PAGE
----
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NBN FUD: will Abbott ever learn?

Tony Abbott's budget reply speech has been lambasted for its lack of detail, and when it came to the NBN, Abbott still managed to slip in a prodigious number of mistakes.
Written by David Braue, Contributor

I am, of course, not privy to the private conversations between Tony Abbott and Malcolm Turnbull, but I would assume that at some point, over the past two and a bit years, Abbott would have sat Turnbull down and said something like, "Please, Mal, tell me what we're doing wrong with this National Broadband Network (NBN) thing, and why it cost us the election. Give me the facts, so I can correctly explain to the Australian people why it is a bad, bad idea".

And Turnbull would, in his capacity as Tony "I'm-no-Bill-Gates" Abbott's right-hand man on all things technology and communications related, sit his boss down and explain in careful, short words, what the NBN is actually all about.


Are Abbott's Liberals ignoring NBN facts — or trying to rewrite them? (Screenshot by David Braue/ZDNet Australia)

Turnbull would explain, how, you know: the industry is pushing for structural separation; why a fibre-to-the-node (FttN) policy will put — and keep — Abbott on his knees, before an historically recalcitrant Telstra; and the reality that NBN pricing has shown absolutely no threat of exploding in the real world, in the way it apparently explodes, over and over again, inside Abbott's head.

Clear and concise conversations like that have a way of helping people reset their bearings, brush off the cobwebs of old and outdated positions, filter out festering inaccuracies, and generally improve the perceived legitimacy of their arguments (don't forget late last year, when Turnbull apparently met with NBN Co CEO Mike Quigley, for a tête-à-tête discussion, and now, has spent this year in more practically minded public discourse).

Such absent conversations and tired fallacies have a way of sounding even more tired and inaccurate than ever. And it was for this reason, I suspect, that after reading Abbott's budget response last week, much of Australia's entire technology journalism community either moaned and popped a pair of Panadeine, or simply took the rest of the day off and went outside to engage in something more rewarding — for example, repeatedly hitting their heads with a large brick.

Abbott has shown prodigious skill in cramming masses of hysterical, prejudicial, dogmatic and entirely inaccurate FUD, into one or two sentences.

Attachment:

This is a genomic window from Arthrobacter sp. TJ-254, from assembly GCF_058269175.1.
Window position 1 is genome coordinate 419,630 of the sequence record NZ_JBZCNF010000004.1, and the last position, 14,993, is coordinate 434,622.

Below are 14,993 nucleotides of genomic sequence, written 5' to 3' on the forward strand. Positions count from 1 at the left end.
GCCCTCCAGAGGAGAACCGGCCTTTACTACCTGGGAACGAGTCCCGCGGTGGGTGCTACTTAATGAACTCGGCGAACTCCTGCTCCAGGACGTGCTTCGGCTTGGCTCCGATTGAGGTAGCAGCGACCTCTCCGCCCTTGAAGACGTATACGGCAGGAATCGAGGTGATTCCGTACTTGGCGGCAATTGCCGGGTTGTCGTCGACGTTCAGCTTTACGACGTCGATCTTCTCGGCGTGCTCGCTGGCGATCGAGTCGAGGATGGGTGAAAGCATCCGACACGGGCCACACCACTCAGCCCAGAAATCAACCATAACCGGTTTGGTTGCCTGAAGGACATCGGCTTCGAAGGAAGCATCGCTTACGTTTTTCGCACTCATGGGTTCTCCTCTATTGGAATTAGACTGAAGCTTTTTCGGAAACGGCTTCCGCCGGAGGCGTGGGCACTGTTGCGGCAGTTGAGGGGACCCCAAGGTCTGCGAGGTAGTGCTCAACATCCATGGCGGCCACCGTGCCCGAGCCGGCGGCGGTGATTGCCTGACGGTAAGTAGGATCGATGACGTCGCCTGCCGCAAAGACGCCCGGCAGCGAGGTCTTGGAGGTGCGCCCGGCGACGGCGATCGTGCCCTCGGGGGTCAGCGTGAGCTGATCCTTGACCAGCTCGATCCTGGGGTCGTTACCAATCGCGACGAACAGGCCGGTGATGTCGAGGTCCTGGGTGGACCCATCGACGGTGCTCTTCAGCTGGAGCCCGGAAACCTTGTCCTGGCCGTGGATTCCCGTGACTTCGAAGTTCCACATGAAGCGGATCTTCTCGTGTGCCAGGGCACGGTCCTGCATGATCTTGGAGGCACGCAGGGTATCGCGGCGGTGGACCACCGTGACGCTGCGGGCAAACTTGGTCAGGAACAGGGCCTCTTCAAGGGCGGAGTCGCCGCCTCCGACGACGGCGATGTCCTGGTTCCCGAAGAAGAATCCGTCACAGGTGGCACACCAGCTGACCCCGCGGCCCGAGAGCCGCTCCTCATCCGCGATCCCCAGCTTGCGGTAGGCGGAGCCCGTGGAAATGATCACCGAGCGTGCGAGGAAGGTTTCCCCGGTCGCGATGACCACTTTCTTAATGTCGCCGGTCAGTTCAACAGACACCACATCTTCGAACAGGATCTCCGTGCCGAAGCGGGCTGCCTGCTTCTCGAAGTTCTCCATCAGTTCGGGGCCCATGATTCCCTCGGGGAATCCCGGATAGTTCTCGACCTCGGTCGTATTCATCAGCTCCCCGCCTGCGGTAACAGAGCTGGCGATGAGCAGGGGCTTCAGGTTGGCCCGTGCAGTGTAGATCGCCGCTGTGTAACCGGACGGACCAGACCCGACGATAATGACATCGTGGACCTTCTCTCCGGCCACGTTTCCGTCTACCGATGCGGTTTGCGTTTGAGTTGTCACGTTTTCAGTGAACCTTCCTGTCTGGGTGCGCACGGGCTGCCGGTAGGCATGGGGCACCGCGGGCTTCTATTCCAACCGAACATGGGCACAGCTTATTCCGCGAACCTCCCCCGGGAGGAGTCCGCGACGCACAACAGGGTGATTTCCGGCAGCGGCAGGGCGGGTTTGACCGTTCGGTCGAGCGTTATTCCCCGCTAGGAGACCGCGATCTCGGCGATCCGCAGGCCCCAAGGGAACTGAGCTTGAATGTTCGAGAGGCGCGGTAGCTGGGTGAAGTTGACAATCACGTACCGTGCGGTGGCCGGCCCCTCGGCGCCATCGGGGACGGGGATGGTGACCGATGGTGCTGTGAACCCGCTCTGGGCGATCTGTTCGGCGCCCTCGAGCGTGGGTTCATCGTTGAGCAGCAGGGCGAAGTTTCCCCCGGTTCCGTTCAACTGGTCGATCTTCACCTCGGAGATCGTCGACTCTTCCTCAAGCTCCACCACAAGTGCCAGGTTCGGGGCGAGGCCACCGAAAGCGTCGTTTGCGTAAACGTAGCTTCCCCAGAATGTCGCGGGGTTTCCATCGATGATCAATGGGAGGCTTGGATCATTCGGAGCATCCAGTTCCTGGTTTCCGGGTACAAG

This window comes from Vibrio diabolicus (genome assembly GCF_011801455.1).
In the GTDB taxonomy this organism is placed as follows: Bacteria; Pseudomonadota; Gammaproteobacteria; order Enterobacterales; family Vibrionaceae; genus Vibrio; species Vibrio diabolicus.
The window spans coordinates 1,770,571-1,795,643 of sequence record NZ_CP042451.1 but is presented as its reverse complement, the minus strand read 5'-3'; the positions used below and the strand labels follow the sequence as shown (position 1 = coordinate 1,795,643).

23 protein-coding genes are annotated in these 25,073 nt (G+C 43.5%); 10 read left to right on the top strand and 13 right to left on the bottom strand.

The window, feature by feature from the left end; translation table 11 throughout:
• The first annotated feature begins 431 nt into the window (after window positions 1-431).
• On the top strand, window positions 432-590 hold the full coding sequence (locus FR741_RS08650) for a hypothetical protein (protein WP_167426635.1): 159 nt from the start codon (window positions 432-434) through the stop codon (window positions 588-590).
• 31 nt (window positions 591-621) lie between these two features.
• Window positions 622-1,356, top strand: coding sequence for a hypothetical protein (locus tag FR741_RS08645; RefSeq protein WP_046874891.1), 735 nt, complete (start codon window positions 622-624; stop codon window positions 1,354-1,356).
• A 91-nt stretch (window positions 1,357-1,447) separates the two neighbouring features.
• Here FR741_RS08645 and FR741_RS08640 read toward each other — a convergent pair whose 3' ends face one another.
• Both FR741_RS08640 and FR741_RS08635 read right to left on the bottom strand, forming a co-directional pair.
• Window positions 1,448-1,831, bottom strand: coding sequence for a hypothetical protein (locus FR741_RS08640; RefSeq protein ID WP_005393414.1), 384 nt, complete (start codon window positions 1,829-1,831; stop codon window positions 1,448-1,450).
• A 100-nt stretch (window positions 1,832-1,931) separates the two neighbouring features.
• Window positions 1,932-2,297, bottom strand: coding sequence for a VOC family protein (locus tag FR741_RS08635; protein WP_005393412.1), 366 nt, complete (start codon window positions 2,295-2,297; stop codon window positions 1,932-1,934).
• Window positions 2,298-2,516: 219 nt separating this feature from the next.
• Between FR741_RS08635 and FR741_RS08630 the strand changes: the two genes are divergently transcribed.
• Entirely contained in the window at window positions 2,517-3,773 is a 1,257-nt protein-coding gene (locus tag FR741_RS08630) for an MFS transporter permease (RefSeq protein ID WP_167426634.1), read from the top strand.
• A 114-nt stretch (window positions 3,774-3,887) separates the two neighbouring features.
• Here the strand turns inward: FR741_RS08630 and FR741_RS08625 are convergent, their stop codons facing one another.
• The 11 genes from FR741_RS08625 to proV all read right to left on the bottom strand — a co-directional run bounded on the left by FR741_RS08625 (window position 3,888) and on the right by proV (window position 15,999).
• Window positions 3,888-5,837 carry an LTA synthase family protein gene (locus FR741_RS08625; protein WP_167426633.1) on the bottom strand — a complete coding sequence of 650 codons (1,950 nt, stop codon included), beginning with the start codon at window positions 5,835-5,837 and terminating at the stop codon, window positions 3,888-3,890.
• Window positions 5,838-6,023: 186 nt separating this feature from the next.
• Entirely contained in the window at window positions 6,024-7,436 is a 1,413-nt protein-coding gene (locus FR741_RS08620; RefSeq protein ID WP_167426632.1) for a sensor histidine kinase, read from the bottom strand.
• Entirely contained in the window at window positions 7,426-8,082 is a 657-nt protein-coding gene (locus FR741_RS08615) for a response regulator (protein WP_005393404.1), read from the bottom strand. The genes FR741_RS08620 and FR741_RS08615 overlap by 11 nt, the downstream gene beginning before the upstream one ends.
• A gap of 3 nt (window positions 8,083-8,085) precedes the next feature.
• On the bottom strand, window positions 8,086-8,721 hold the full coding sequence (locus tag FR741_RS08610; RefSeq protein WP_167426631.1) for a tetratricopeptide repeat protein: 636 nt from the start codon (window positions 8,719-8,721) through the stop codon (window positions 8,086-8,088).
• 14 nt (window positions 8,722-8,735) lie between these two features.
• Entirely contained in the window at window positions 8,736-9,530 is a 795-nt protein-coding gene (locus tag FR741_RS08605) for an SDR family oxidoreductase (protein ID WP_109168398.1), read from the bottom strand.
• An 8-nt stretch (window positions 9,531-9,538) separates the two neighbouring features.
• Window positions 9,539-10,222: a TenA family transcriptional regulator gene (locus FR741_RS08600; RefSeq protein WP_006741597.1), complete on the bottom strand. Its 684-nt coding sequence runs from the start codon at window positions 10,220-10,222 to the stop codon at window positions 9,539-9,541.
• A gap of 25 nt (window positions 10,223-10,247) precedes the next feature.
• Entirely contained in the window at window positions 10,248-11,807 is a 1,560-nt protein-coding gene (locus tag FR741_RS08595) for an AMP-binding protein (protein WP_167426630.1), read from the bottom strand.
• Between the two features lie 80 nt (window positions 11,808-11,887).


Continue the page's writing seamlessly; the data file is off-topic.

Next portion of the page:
Whatever his other talents, when it comes to the NBN, Abbott has shown prodigious skill in cramming masses of hysterical, prejudicial, dogmatic and entirely inaccurate fear, uncertainty and doubt (FUD) into one or two sentences. His budget reply speech (watch it or read it) proved that despite millions of published words and thousands of carefully reasoned arguments, over several years, Abbott — and, by association, the entire Liberal Party — is still not above ignoring the facts in an attempt to make a good political point.

There were all the old nuggets, wrapped into just a couple of sentences: "Why spend $50 billion on a National Broadband Network, so customers can subsequently spend almost three times their current monthly fee, for speeds they might not need? Why dig up every street, when fibre to the node could, more swiftly and more affordably, deliver 21st-century broadband?"

Pick your FUD: the $50 billion price tag, to which Abbott clings to; the blatantly incorrect statement about the cost of NBN plans; his assumptions about whether or not people need NBN speeds; or the elephant in the room — Abbott's insinuation that Labor's NBN will involve digging up "every street".


Surely, at some point, Turnbull must have pointed out to Abbott that the reason the NBN has been delayed, in the first place, was that it was waiting to conclude its negotiations with Telstra, precisely so it would not have to dig up every street.

Surely, someone would have mentioned to Abbott that so far, the prices for NBN services are actually quite comparable with those of current ADSL and cable services.

Surely, someone would have told him that there are, actually, quite a lot of people who would welcome the speeds of the NBN, or even its lowest speed of 12Mbps, if they could only be guaranteed to get what they're paying for.